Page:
On Sept. 20, after the meeting started, staff sent out an e-mail with an attached 18-page report that was chock full of new data and a dire warning that “significant increases in costs are anticipated and there are not yet sufficient funds currently in-hand to cover the estimated costs of the off-site infrastructure (on the project). As a result, under the current structure, there is a risk that the City would be required to fund the remaining costs as well as any cost overruns, each of which may prove significant.”

Councilmembers were stunned. They had been assured that the City would have no risks, but the report included an admission that the City could be at risk and the amounts may prove significant. Councilmember Carroll Fife asked how much was at stake. The City Administrator refused to give an estimate.

So, again, here we are.

The voters said they wanted the right to weigh in on whether to spend public funds on the Howard Terminal project. The Council refused to place a measure on the ballot, saying no public funds would be spent and they preferred a financial review before such a vote could be scheduled. But the City never did the financial review.

This process has been a disaster. Promises made have been reneged on. Assurances that no public funds would be used, and that the City would not have risks turned out to be false. Oakland voters demanded the right to be heard on whether public finds should be spent, but they were turned down.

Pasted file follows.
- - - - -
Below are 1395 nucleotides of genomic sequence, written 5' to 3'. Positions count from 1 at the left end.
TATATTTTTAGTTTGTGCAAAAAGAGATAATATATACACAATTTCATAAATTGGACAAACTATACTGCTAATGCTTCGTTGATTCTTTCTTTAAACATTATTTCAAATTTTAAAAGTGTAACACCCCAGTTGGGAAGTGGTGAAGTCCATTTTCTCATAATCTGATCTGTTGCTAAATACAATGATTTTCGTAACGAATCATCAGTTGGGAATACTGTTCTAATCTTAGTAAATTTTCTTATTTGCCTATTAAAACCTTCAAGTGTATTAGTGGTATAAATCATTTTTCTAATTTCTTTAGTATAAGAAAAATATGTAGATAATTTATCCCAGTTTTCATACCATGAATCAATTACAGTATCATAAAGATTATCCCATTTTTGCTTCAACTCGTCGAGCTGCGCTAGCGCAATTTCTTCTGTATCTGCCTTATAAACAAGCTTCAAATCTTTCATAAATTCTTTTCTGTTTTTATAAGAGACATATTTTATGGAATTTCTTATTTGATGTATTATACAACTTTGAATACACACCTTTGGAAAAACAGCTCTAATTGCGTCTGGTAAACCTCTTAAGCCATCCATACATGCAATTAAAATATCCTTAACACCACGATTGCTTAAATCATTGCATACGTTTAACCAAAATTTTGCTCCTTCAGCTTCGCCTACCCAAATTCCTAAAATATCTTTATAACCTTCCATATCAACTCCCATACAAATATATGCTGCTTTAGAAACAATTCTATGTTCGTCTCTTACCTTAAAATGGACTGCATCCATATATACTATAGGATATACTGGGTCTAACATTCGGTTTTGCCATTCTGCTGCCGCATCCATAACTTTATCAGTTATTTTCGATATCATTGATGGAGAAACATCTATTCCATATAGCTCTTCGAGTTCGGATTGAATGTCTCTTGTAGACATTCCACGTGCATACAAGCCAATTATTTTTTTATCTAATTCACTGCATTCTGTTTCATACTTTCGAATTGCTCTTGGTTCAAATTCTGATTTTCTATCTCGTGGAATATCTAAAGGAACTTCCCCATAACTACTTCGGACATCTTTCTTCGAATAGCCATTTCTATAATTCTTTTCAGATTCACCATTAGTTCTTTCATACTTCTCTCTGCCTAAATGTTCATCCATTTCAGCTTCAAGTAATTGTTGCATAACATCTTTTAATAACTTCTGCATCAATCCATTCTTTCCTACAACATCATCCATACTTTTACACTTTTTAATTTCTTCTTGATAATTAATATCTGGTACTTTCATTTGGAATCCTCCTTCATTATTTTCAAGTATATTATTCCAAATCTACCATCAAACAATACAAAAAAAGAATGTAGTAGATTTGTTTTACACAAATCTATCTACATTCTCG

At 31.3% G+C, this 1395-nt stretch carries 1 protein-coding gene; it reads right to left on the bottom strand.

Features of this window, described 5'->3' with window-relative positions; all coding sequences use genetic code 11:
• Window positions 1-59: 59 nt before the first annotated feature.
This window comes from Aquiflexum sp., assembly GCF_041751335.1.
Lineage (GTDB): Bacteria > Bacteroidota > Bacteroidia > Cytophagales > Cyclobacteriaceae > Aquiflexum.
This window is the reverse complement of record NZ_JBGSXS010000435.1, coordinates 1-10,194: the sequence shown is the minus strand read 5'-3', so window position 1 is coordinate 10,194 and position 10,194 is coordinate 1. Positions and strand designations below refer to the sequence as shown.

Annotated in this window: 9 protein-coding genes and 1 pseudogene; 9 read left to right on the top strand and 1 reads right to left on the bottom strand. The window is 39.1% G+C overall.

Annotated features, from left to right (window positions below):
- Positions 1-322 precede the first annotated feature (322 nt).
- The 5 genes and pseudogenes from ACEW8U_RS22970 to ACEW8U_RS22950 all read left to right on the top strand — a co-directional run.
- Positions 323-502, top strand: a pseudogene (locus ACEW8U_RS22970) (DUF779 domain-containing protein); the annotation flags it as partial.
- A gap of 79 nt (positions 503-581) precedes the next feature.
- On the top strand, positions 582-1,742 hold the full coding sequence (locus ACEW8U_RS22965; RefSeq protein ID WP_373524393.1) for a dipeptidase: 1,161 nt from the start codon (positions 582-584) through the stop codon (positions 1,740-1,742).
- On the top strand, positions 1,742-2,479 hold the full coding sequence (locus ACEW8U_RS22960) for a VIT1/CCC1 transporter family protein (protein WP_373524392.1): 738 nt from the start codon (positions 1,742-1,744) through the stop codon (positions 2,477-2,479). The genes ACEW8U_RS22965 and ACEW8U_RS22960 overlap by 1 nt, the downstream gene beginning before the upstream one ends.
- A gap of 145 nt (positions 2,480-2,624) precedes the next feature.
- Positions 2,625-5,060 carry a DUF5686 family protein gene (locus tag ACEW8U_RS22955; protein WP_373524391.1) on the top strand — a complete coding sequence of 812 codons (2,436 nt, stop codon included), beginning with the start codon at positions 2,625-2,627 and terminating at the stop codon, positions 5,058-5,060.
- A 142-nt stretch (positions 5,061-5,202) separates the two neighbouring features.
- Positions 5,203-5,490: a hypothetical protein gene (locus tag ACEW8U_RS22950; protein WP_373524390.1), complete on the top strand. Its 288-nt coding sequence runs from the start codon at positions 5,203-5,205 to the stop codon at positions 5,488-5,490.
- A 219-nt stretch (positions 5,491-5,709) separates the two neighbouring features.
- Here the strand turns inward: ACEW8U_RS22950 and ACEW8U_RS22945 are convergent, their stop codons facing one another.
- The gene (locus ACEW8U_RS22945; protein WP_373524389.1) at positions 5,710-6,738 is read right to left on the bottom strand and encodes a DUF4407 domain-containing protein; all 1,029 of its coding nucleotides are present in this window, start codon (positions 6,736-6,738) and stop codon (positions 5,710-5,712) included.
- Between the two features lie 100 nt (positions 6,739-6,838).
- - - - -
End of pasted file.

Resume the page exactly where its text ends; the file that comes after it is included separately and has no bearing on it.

This is the same kind of incompetence and lack of transparency displayed during the Raiders deal. But the amounts at risk on this deal make the money spent on the Raiders look like chump change.

The Oakland City Council needs to put this on pause and figure out all the details before anything moves forward. Now, more than ever, City Council must insist on an independent financial analysis on the costs and risks of the project. Since public funds are clearly being spent, and the administration now admits Oakland has financial risks, City Council needs to revisit the question of letting the voters weigh in. As Councilmember Dan Kalb said previously, if that requires a special election, so be it.

Is the Council woke yet? They have been bullied, misled, and disrespected in this entire process. Transparency be damned! Will they finally say “enough,” or will they continue to move forward with their eyes wide shut?

It is time to Just Say No!